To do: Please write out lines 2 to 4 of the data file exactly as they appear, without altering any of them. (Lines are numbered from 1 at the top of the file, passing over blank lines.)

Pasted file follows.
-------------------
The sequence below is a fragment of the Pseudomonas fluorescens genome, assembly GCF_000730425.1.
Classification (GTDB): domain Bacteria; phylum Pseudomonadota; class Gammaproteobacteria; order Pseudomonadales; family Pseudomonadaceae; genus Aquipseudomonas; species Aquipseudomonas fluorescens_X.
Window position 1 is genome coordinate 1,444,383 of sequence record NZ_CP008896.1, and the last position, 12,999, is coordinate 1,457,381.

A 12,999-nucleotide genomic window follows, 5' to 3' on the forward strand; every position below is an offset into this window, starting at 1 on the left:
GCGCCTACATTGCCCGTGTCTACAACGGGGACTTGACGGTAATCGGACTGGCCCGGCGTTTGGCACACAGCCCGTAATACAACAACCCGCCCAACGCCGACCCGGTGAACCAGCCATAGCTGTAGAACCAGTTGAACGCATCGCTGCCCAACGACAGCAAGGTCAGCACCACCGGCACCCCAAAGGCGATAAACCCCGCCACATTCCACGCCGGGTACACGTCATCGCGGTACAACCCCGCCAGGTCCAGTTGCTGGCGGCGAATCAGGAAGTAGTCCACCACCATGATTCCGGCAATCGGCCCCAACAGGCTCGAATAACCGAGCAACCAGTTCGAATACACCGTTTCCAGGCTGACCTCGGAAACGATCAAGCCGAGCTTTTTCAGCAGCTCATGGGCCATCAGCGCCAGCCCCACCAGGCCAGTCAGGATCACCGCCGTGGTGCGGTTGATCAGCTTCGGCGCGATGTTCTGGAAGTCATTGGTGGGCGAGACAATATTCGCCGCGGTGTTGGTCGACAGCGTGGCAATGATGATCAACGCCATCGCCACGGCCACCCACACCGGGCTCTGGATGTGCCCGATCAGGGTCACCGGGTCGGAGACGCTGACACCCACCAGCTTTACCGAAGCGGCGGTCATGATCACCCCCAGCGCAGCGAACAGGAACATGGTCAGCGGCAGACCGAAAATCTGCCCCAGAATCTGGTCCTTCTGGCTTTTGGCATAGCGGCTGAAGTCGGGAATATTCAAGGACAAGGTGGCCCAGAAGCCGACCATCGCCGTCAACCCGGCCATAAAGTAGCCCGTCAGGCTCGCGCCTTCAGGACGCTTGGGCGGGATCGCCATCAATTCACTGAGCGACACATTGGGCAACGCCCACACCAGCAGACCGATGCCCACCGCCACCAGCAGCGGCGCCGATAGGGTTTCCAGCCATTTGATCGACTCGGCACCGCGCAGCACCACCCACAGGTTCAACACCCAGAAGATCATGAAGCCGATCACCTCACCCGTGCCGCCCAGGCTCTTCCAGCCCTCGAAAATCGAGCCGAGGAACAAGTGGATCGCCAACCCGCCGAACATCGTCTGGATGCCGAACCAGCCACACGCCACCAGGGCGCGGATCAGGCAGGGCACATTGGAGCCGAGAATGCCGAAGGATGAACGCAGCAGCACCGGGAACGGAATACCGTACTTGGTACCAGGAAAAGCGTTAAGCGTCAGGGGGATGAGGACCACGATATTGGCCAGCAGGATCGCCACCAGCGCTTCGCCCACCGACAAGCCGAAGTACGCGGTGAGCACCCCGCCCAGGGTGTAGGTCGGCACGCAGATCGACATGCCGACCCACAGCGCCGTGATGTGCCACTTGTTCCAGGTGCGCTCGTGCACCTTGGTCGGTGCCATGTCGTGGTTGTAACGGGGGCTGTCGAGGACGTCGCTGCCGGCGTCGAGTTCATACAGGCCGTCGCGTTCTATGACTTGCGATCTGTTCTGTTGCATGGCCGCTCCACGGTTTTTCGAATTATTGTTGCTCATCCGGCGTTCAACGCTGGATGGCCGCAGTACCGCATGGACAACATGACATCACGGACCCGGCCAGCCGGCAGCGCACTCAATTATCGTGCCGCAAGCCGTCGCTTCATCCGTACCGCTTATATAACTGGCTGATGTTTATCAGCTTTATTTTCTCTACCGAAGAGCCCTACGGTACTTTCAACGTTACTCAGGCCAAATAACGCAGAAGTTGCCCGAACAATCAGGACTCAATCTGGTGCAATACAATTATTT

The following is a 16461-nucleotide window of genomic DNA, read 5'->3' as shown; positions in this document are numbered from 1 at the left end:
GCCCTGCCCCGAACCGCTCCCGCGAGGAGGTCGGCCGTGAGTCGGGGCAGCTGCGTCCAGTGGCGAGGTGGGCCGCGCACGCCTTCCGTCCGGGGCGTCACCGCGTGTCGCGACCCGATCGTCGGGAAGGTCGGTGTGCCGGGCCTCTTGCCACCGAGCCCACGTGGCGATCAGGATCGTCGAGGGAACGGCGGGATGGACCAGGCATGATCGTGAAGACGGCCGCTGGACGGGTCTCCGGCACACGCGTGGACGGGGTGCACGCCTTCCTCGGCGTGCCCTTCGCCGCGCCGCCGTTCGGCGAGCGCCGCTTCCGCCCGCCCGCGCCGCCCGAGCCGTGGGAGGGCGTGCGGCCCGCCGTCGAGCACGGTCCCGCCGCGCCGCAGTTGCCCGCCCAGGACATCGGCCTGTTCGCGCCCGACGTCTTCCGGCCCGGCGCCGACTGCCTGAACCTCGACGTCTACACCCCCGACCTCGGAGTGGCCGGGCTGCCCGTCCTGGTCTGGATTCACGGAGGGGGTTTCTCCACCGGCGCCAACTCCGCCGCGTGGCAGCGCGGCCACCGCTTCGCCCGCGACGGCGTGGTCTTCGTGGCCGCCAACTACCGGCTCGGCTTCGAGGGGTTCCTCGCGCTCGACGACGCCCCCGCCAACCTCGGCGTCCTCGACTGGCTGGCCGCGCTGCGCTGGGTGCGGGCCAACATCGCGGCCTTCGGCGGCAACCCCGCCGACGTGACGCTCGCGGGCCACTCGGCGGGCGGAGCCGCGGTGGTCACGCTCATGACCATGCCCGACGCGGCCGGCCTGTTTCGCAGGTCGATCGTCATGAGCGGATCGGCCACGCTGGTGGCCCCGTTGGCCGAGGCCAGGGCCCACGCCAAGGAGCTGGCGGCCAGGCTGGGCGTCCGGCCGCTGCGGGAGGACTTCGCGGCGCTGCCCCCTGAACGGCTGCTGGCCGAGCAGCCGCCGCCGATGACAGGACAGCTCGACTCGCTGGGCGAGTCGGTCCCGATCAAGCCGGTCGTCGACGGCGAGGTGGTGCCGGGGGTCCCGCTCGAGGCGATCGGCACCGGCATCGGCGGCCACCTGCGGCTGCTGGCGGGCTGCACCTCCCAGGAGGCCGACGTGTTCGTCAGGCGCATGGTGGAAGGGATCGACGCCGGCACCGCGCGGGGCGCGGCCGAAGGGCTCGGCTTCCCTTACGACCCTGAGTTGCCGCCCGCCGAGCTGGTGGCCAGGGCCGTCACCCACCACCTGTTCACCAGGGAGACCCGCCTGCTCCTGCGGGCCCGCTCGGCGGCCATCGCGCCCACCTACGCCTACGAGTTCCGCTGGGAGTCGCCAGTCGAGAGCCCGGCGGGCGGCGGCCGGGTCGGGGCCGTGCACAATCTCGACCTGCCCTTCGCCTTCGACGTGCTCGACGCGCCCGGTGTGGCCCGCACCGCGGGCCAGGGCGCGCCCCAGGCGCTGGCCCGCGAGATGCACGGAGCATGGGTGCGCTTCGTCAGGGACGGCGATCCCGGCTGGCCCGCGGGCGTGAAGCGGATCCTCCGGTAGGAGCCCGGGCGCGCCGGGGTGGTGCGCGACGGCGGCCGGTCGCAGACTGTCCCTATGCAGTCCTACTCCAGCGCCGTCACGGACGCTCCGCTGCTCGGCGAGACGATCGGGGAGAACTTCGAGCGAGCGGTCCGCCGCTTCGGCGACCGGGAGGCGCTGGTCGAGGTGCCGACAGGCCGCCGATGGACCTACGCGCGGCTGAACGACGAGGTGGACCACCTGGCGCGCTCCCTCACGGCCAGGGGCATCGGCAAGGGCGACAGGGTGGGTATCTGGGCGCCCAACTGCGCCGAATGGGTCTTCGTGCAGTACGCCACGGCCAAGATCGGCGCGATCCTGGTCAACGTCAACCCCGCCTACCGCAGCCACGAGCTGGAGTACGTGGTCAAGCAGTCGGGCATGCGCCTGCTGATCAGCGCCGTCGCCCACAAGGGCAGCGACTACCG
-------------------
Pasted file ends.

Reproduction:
Classification (GTDB): domain Bacteria; phylum Pseudomonadota; class Gammaproteobacteria; order Pseudomonadales; family Pseudomonadaceae; genus Aquipseudomonas; species Aquipseudomonas fluorescens_X.
Window position 1 is genome coordinate 1,444,383 of sequence record NZ_CP008896.1, and the last position, 12,999, is coordinate 1,457,381.

A 12,999-nucleotide genomic window follows, 5' to 3' on the forward strand; every position below is an offset into this window, starting at 1 on the left: